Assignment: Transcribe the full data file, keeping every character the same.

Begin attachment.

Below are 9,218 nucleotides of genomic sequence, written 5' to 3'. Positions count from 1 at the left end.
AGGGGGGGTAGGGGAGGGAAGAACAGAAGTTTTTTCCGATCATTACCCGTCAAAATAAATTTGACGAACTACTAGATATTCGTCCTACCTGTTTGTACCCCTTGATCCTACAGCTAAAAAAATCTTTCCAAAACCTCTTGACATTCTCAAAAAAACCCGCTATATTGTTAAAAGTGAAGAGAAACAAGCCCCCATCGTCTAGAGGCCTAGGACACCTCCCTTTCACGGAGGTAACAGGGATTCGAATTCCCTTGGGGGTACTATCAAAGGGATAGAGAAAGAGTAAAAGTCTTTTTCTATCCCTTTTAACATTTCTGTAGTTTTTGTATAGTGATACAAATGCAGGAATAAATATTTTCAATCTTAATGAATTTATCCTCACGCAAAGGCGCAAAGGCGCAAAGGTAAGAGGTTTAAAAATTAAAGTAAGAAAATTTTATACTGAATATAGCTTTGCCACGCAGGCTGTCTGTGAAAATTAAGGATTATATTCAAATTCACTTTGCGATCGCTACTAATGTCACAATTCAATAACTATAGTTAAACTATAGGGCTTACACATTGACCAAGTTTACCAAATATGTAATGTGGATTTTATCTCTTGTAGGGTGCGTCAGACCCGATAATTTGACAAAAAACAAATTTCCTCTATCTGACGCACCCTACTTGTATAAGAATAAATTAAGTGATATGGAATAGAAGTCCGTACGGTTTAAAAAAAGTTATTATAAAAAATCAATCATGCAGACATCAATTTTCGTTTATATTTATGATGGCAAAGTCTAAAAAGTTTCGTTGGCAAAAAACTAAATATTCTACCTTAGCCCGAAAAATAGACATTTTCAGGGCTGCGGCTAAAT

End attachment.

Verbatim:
Below are 9,218 nucleotides of genomic sequence, written 5' to 3'. Positions count from 1 at the left end.
AGGGGGGGTAGGGGAGGGAAGAACAGAAGTTTTTTCCGATCATTACCCGTCAAAATAAATTTGACGAACTACTAGATATTCGTCCTACCTGTTTGTACCCCTTGATCCTACAGCTAAAAAAATCTTTCCAAAACCTCTTGACATTCTCAAAAAAACCCGCTATATTGTTAAAAGTGAAGAGAAACAAGCCCCCATCGTCTAGAGGCCTAGGACACCTCCCTTTCACGGAGGTAACAGGGATTCGAATTCCCTTGGGGGTACTATCAAAGGGATAGAGAAAGAGTAAAAGTCTTTTTCTATCCCTTTTAACATTTCTGTAGTTTTTGTATAGTGATACAAATGCAGGAATAAATATTTTCAATCTTAATGAATTTATCCTCACGCAAAGGCGCAAAGGCGCAAAGGTAAGAGGTTTAAAAATTAAAGTAAGAAAATTTTATACTGAATATAGCTTTGCCACGCAGGCTGTCTGTGAAAATTAAGGATTATATTCAAATTCACTTTGCGATCGCTACTAATGTCACAATTCAATAACTATAGTTAAACTATAGGGCTTACACATTGACCAAGTTTACCAAATATGTAATGTGGATTTTATCTCTTGTAGGGTGCGTCAGACCCGATAATTTGACAAAAAACAAATTTCCTCTATCTGACGCACCCTACTTGTATAAGAATAAATTAAGTGATATGGAATAGAAGTCCGTACGGTTTAAAAAAAGTTATTATAAAAAATCAATCATGCAGACATCAATTTTCGTTTATATTTATGATGGCAAAGTCTAAAAAGTTTCGTTGGCAAAAAACTAAATATTCTACCTTAGCCCGAAAAATAGACATTTTCAGGGCTGCGGCTAAAT